The Richest Company in America. But Not Rich Enough.

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The case of Iowa government giving Apple $208 million dollars is a good example of extortion. When the payoff is so minuscule one has to wonder why. Does the governor get a sticker?

Here are some facts to consider:

$208 million given to Apple will “create” 50 jobs at over $4 million apiece.

The claimed “up to” $100 million Apple will invest in local infrastructure in return uses the same misleading terminology as the Volkswagen diesel scandal’s “up to” 40 times of emissions standards. “Up to” in Apple’s case would only happen if unrequired expansions occur. Like VW’s emissions, neither is certain.

Governor Kim Reynolds claimed that tax credits are not the same thing as subsidies. Check the balance sheet and get back to me.

Apple just gave rabid hate group, the SPLC (Southern Poverty Law Center) a million dollars. Whether SPLC is right or wrong in their activities is not as important an issue as the fact that Iowa government has no place funneling taxpayer funds through Apple toward any advocacy group. I just happen to hate SPLC myself.

Donald Trump endorsed such economic development extortion in December saying … “they can negotiate good deals with the different states and all of that.”

Economist Richard Florida, in a 2012 study found… “virtually no association between economic development incentives and any measure of economic performance.”

Another study found even slower growth associated with these handouts because management ignored real business efficiencies as they focused the extortion of taxpayer money.

Iowa State economist, David Swenson says of the Microsoft and Google data centers already in Iowa, “They’re just big, sterile, hot boxes that don’t feed into Iowa’s economy.” In fact, employment there has shrunk as computer babysitters are replaced by automation.

Doesn’t this, and other economic development scams still smell like Iowa’s film incentive program that resulted in several felony corruption convictions? Profit, earned through willing transactions between people free to walk away, has no victim except through fraud. Government has no such restraint with dollars confiscated through taxation.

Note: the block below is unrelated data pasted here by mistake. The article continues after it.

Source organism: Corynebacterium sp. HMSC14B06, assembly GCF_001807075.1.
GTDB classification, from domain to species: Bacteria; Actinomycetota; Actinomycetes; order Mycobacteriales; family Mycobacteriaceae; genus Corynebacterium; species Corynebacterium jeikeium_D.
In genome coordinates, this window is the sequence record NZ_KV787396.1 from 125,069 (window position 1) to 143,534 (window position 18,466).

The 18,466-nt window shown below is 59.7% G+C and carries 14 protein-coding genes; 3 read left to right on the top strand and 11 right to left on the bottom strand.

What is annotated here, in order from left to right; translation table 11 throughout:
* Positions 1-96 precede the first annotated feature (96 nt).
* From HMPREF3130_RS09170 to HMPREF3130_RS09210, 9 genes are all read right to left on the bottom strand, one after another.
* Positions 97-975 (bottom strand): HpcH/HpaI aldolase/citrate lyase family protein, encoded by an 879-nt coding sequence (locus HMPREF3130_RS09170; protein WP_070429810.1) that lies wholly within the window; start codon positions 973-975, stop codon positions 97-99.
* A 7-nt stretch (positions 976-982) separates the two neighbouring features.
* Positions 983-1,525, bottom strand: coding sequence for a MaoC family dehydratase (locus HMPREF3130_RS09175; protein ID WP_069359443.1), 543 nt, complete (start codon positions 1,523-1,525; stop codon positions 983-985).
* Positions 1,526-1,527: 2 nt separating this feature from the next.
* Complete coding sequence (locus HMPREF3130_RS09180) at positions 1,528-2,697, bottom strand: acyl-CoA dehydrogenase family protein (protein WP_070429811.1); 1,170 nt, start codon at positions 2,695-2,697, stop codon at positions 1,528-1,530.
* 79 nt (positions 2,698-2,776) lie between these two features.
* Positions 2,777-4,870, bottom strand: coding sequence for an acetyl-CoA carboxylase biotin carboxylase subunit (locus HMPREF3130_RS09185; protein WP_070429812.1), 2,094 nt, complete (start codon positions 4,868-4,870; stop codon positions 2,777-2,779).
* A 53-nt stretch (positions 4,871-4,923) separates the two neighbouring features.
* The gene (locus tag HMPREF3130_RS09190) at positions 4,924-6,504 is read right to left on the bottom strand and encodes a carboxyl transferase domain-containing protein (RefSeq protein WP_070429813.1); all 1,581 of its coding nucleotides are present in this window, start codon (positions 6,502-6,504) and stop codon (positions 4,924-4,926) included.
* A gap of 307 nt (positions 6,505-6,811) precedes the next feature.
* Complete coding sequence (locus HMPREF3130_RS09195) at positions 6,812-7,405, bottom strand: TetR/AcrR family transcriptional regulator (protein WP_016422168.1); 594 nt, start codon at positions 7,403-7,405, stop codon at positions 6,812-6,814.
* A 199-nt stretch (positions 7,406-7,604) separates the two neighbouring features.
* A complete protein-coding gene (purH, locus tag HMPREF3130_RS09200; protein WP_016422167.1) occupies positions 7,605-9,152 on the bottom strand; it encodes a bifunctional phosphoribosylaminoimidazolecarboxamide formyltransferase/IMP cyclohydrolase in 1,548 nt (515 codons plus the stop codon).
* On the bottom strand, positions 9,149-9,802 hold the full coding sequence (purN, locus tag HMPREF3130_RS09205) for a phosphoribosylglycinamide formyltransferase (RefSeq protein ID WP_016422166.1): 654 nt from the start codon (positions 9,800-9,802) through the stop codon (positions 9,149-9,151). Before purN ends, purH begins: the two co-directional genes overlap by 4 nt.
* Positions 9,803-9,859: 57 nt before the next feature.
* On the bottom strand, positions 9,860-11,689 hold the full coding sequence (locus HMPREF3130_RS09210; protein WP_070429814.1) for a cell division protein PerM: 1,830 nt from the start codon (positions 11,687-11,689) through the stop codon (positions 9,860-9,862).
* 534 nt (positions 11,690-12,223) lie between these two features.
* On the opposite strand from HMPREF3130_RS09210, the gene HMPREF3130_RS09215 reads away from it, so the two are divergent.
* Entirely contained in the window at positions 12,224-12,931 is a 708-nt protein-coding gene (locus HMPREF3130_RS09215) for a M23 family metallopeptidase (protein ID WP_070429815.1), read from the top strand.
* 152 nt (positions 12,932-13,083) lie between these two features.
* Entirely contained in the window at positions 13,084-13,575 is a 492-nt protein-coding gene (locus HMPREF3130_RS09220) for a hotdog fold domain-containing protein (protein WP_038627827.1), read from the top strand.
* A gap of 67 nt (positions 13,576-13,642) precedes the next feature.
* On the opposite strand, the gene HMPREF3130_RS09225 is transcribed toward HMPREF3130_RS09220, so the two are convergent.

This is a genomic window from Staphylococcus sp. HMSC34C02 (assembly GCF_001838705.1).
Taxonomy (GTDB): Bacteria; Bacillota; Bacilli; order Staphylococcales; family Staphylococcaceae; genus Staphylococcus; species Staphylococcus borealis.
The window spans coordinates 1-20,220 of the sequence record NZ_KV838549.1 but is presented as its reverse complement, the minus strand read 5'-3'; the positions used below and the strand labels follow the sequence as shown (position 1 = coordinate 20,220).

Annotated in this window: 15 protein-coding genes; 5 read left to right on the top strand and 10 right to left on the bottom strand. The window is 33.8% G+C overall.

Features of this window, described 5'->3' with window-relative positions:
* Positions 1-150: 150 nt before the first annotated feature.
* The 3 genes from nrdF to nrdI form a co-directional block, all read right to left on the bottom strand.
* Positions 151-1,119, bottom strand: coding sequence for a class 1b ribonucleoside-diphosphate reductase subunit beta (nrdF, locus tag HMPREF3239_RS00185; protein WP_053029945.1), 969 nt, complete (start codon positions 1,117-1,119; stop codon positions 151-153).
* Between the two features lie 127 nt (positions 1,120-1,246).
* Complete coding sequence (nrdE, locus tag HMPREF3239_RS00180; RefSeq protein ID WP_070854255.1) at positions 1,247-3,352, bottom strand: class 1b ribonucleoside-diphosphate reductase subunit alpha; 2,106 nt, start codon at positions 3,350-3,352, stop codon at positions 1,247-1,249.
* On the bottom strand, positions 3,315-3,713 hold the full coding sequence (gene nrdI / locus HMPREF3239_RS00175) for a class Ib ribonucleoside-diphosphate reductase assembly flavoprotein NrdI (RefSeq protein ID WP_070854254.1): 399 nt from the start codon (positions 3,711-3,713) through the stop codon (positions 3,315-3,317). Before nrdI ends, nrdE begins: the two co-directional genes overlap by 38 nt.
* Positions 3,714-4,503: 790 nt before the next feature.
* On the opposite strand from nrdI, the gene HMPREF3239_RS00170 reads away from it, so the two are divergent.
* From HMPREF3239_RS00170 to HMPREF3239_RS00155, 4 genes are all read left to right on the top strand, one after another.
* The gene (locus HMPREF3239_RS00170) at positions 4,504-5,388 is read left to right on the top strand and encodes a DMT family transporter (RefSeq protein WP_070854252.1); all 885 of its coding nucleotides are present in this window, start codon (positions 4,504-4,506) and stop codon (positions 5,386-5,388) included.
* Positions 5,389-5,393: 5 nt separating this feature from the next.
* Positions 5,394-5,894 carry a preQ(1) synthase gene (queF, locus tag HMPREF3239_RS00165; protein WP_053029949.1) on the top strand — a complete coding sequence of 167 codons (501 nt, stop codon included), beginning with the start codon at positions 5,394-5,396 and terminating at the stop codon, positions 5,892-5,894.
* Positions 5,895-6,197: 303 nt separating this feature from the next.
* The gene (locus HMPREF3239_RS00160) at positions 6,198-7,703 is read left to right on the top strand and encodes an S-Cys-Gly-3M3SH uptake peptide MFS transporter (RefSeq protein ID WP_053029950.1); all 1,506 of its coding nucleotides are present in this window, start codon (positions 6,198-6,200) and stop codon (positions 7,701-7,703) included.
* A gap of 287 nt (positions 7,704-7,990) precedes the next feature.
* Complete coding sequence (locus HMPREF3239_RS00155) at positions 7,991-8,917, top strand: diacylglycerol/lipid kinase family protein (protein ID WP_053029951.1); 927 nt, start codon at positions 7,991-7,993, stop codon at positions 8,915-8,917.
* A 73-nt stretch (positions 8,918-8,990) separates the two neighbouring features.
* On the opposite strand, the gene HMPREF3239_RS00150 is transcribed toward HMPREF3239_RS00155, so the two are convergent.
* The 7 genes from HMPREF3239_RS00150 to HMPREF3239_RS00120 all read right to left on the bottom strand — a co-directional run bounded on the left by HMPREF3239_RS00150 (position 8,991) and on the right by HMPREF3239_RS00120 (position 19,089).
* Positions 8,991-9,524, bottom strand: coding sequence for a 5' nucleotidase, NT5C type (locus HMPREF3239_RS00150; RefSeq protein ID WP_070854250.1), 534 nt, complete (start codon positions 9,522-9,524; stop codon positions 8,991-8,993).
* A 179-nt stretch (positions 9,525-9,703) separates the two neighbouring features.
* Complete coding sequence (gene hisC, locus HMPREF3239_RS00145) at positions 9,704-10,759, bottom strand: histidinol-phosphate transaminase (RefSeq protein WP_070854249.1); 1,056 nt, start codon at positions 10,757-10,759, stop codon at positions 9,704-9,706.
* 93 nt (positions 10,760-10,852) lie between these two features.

Another thing, having traveled around this country before settling in Iowa, I see it as sinful to cover Iowa soil with “hot boxes” when there is plenty of unproductive soil to build on elsewhere.

For those who feel the need to hate success, there is the fact that some single mom in Waukee is donating to the richest company in America and probably doesn’t even know it.

I can’t see any benefit to anyone in this except for a politician needing a rose pinned on their nose. Might there be something we are missing?

2 responses to “The Richest Company in America. But Not Rich Enough.

  1. We don’t always agree, Fritz, but this is one thing we definitely see eye-to-eye on. Even as much as I’d like the Midwest to become “Silicon Prairie” (which, given my chosen profession, is self-serving, but I’m honest about it), handing out tax breaks to companies just to get them here is beyond ridiculous. Other tech has come here for really obvious reasons — an educated, hardworking workforce, cheap energy, low cost of living and buildings, etc. Why sweeten an already sweet pot? Oh, yeah, because it gives politicians a reason to act like they had something to do with economic forces already in progress.

    The argument of, “Well, if they come here, then more will come, and BOOM!” I can tell you right now, Des Moines is already a huge technology center — the insurance industries started it all and now the number of technology companies in that area has grown exponentially. I can get a job in about 2.3 seconds in the DSM/Ames/CR/CF/Wloo areas because of the number of technology companies around there looking for solid talent. It’s not a matter of needing to lure tech to Iowa — it’s a matter of luring GOOD tech to Iowa that will further expand our already impressive sector.

    • Meant to say hi when I saw you at the whinery but was occupido in a firey discussion of some sort.

      I’ve thought for a long time that the tech sector would grow in Iowa, even in small towns as people seek to escape pavement, crowds and crime. Being one of those escapees myself, I wonder why it hasn’t happened faster. With the cash on hand that Apple has $208 million is a drop in the bucket. The continuing precedent is the problem. $208 is even small potatoes to Iowans.

      We took a short walk up the road tonight to see if there were any northern Lights but none. The walk was worth it, though. Utterly peaceful. Let’s hope we aren’t inundated any time soon. When I lived in the mountains in Montana I thought of national parks as magnets for RVs and tourists so our area remained … as it was.

      On Wed, Sep 6, 2017 at 7:52 AM, alternativebyfritz wrote:


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